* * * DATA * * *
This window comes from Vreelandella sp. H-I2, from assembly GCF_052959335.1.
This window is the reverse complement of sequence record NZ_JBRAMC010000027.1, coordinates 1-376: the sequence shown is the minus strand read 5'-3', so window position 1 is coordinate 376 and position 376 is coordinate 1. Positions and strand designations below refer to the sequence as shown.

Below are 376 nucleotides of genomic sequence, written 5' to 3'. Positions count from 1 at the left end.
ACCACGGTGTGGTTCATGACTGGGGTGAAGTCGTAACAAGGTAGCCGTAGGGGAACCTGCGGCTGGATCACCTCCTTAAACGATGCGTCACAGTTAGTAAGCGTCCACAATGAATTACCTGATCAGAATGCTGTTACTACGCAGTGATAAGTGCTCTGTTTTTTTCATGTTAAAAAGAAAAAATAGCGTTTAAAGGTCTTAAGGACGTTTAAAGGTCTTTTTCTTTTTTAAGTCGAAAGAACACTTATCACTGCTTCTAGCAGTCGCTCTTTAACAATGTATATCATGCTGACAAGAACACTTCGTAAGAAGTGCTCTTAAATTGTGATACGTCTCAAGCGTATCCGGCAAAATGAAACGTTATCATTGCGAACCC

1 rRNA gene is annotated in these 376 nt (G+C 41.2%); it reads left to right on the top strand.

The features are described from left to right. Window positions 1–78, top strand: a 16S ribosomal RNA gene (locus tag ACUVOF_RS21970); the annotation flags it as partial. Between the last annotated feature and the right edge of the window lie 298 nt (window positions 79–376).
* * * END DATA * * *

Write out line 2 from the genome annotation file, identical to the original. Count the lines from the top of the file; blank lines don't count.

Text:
This window is the reverse complement of sequence record NZ_JBRAMC010000027.1, coordinates 1-376: the sequence shown is the minus strand read 5'-3', so window position 1 is coordinate 376 and position 376 is coordinate 1. Positions and strand designations below refer to the sequence as shown.